A Monster On The Sea Aircraft carriers Naval Aviation
An aircraft carrier is a warship that serves as a seagoing airbase, equipped with a full-length flight deck and facilities for carrying, arming, deploying, and recovering aircraft. Typically, it is the capital ship of a fleet, as it allows a naval force to project air power worldwide without depending on local bases for staging aircraft operations. Aircraft carriers are expensive to build and are critical assets. Aircraft carriers have evolved from converted cruisers to nuclear-powered warships that carry numerous fighter planes, strike aircraft, helicopters, and other types of aircraft.
There is no single definition of an “aircraft carrier”, and modern navies use several variants of the type. These variants are sometimes categorized as sub-types of aircraft carriers, and sometimes as distinct types of naval aviation-capable ships. Aircraft carriers may be classified according to the type of aircraft they carry and their operational assignments. Admiral Sir Mark Stanhope, former head of the Royal Navy, has said that “To put it simply, countries that aspire to strategic international influence have aircraft carriers”.
Carriers have evolved since their inception in the early twentieth century from wooden vessels used to deploy balloons to nuclear-powered warships that carry dozens of aircraft, including fighter jets and helicopters. As of 5 April 2016, there are thirty-seven active aircraft carriers in the world within twelve navies. The United States Navy has 10 large nuclear-powered carriers (known as supercarriers, carrying up to 90 aircraft each), the largest carriers in the world; the total deckspace is over twice that of all other nations’ combined. As well as the supercarrier fleet, the US Navy has nine amphibious assault ships used primarily for helicopters (sometimes called helicopter carriers); these can also carry up to 25 fighter jets, and in some cases, are as large as some other nations’ fixed-wing carriers.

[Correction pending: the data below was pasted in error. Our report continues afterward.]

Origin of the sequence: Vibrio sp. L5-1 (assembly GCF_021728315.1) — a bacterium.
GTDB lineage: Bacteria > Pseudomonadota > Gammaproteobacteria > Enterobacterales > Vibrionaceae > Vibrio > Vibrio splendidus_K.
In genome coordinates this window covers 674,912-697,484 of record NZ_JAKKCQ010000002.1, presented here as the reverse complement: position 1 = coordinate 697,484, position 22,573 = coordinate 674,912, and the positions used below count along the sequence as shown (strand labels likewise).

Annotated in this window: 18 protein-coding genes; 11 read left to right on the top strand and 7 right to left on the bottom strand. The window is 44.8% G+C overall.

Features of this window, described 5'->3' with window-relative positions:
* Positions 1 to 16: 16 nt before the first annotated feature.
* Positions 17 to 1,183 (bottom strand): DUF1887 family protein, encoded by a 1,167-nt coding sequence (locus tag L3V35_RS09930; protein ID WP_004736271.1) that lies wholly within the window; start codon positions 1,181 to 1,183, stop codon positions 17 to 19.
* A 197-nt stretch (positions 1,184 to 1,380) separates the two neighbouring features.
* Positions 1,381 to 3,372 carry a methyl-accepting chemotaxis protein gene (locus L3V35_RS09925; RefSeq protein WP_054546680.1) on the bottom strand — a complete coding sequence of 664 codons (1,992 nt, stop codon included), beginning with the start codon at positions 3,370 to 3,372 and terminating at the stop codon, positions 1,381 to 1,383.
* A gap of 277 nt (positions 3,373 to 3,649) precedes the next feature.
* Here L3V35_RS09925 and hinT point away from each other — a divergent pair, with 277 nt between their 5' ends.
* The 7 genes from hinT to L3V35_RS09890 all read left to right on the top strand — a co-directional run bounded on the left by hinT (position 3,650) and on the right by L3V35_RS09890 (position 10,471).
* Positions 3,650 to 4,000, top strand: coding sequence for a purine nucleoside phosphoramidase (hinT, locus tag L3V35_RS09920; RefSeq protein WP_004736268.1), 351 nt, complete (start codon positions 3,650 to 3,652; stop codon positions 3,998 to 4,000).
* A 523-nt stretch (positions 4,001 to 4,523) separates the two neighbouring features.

The 1903 advent of heavier-than-air fixed-wing aircraft was closely followed in 1910 by the first experimental take-off of an airplane from the deck of a United States Navy vessel (cruiser USS Birmingham), and the first experimental landings were conducted in 1911. On 9 May 1912 the first airplane take-off from a ship underway was made from the deck of the British Royal Navy’s HMS Hibernia. Seaplane tender support ships came next, with the French Foudre of 1911. In September 1914 the Imperial Japanese Navy Wakamiya conducted the world’s first successful ship-launched air raid: on 6 September 1914 a Farman aircraft launched by Wakamiya attacked the Austro-Hungarian cruiser SMS Kaiserin Elisabeth and the German gunboat Jaguar in Kiaochow Bay off Tsingtao; neither was hit. The first carrier-launched airstrike was the Tondern Raid in July 1918. Seven Sopwith Camels launched from the converted battlecruiser HMS Furious damaged the German airbase at Tønder and destroyed two zeppelins.
Aerial view of Hōshō of the Imperial Japanese Navy as completed in December 1922.
The development of flattop vessels produced the first large fleet ships. In 1918, HMS Argus became the world’s first carrier capable of launching and recovering naval aircraft. As a result of the Washington Naval Treaty of 1922, which limited the construction of new heavy surface combat ships, most early aircraft carriers were conversions of ships that were laid down (or had served) as different ship types: cargo ships, cruisers, battlecruisers, or battleships. These conversions gave rise to the Lexington-class aircraft carriers (1927), Akagi and Courageous class. Specialist carrier evolution was well underway, with several navies ordering and building warships that were purposefully designed to function as aircraft carriers by the mid-1920s, resulting in the commissioning of ships such as Hōshō (1922), HMS Hermes (1924), and Béarn (1927). During World War II, these ships would become known as fleet carriers. .
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